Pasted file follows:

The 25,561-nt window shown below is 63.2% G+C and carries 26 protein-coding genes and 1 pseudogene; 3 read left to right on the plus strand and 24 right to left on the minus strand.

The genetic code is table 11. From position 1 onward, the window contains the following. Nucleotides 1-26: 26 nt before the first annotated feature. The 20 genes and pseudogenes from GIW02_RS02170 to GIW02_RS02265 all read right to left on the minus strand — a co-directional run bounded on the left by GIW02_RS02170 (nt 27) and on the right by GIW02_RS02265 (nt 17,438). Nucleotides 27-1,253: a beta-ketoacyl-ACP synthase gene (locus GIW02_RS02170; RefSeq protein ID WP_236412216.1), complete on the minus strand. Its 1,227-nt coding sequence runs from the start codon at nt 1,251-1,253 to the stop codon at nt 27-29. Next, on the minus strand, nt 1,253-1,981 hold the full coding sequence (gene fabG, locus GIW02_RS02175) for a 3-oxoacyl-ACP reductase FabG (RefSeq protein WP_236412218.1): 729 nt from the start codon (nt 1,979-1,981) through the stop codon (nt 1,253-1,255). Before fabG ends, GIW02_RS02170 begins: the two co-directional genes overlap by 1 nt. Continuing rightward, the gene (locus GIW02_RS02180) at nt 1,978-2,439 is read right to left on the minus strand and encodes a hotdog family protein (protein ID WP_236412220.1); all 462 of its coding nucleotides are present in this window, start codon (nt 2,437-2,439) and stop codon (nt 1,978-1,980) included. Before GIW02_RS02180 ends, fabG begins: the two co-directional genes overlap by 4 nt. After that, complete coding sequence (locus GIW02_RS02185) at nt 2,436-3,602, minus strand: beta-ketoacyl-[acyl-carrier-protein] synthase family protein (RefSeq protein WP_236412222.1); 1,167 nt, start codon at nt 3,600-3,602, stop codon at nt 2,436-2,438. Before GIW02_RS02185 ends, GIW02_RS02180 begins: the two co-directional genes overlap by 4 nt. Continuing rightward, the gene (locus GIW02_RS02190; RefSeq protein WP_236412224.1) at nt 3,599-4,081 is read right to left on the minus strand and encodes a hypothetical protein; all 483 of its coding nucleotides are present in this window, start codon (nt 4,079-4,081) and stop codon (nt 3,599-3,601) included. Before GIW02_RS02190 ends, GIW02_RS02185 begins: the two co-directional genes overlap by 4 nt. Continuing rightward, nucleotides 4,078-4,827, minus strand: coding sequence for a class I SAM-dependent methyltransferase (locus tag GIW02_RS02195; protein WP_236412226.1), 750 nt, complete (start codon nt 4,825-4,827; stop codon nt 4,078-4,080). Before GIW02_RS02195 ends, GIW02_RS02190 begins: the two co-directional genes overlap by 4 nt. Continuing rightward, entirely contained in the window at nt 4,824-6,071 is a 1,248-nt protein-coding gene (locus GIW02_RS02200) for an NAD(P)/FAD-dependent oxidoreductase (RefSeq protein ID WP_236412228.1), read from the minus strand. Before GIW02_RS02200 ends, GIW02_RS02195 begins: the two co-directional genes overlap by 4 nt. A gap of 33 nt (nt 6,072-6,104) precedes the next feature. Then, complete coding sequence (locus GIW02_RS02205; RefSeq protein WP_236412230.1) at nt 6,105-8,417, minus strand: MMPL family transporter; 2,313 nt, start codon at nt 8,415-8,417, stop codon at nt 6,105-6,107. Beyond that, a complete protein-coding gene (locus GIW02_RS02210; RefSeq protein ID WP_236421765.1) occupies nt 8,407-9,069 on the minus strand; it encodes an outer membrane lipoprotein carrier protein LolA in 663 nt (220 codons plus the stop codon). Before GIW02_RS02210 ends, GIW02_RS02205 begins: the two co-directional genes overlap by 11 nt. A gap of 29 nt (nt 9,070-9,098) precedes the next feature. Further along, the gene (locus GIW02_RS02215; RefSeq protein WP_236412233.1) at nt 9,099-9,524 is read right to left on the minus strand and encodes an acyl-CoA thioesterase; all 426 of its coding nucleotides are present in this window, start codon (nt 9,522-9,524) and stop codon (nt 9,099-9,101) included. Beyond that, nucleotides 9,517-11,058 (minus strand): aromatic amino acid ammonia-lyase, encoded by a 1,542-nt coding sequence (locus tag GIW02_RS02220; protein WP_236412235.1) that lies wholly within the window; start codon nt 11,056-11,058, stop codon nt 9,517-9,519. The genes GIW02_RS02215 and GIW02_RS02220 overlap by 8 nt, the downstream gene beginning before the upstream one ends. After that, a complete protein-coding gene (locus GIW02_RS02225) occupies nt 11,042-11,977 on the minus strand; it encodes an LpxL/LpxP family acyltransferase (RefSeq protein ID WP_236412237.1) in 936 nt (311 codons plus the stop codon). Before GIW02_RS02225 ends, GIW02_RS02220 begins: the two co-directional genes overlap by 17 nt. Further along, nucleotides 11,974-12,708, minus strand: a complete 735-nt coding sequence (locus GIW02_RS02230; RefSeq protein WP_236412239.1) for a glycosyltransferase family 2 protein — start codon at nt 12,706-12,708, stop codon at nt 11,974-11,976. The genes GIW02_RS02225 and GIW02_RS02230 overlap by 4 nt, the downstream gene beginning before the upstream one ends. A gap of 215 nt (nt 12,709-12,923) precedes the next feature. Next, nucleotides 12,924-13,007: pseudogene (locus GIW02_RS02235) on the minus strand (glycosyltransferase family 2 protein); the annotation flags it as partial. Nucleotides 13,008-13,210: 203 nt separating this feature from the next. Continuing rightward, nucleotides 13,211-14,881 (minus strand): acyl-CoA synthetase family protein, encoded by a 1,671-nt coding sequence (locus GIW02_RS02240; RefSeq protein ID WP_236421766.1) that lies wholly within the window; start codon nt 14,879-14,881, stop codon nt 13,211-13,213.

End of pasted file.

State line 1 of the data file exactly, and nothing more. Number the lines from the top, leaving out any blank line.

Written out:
The 25,561-nt window shown below is 63.2% G+C and carries 26 protein-coding genes and 1 pseudogene; 3 read left to right on the plus strand and 24 right to left on the minus strand.